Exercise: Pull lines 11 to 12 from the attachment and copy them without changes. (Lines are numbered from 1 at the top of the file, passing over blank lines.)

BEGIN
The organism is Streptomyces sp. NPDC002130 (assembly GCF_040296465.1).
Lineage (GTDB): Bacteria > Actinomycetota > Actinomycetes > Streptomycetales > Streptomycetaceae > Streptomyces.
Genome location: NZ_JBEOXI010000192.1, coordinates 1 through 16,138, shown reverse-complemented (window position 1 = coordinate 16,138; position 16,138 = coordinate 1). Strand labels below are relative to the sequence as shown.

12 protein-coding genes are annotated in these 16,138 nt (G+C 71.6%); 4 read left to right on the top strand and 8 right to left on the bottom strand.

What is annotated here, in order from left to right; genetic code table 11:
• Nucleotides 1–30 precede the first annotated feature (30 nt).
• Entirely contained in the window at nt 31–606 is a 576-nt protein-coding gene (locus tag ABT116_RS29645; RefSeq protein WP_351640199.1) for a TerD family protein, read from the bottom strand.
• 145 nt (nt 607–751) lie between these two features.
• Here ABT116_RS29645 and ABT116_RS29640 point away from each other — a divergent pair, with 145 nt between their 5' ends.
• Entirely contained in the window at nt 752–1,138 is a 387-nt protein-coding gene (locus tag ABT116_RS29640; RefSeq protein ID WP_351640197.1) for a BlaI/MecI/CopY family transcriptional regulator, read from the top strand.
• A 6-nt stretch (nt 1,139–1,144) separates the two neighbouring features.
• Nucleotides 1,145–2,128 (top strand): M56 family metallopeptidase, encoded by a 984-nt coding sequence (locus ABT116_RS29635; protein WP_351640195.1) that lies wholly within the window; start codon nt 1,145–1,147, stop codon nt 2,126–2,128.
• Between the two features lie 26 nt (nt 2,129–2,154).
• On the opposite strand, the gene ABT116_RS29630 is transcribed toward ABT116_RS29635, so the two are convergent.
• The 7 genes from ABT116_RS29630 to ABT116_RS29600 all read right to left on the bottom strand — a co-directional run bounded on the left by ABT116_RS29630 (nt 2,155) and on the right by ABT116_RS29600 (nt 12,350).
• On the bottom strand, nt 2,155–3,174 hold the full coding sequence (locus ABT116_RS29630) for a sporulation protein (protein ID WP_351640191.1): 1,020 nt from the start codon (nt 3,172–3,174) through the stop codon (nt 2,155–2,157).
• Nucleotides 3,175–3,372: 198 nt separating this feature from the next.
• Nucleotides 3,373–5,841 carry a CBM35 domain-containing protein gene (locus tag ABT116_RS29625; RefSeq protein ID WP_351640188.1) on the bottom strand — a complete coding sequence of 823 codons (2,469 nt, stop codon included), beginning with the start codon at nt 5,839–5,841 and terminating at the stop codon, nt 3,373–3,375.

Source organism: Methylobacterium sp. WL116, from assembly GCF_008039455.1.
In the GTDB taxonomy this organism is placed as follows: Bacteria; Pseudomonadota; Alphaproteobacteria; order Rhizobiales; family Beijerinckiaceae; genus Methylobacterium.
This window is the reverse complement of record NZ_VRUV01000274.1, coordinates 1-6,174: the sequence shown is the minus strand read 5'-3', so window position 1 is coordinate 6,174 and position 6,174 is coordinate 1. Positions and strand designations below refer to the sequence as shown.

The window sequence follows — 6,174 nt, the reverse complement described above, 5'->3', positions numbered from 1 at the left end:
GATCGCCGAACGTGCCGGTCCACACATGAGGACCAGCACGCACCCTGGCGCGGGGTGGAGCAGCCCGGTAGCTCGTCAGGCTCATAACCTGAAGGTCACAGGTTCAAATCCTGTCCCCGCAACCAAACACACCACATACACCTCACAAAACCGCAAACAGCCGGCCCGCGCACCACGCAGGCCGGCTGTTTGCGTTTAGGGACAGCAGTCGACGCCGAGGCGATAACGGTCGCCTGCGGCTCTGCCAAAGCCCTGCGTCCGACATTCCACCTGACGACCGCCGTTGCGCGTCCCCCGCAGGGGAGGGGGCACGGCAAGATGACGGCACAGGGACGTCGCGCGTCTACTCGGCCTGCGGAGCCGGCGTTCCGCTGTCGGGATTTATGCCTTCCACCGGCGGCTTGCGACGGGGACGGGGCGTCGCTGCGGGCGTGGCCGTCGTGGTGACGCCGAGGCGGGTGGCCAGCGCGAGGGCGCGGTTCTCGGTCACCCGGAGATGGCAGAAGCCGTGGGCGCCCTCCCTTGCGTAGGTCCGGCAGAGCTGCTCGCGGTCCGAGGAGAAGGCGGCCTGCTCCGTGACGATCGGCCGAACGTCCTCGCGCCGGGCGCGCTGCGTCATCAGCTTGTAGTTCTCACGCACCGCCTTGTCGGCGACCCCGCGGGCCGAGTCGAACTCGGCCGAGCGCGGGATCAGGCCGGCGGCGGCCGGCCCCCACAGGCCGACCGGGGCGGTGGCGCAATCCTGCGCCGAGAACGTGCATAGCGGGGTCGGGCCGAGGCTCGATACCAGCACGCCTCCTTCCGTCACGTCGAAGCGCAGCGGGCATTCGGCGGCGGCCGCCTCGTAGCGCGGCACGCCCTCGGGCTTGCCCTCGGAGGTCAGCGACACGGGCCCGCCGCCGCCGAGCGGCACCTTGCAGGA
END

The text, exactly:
• A 6-nt stretch (nt 1,139–1,144) separates the two neighbouring features.
• Nucleotides 1,145–2,128 (top strand): M56 family metallopeptidase, encoded by a 984-nt coding sequence (locus ABT116_RS29635; protein WP_351640195.1) that lies wholly within the window; start codon nt 1,145–1,147, stop codon nt 2,126–2,128.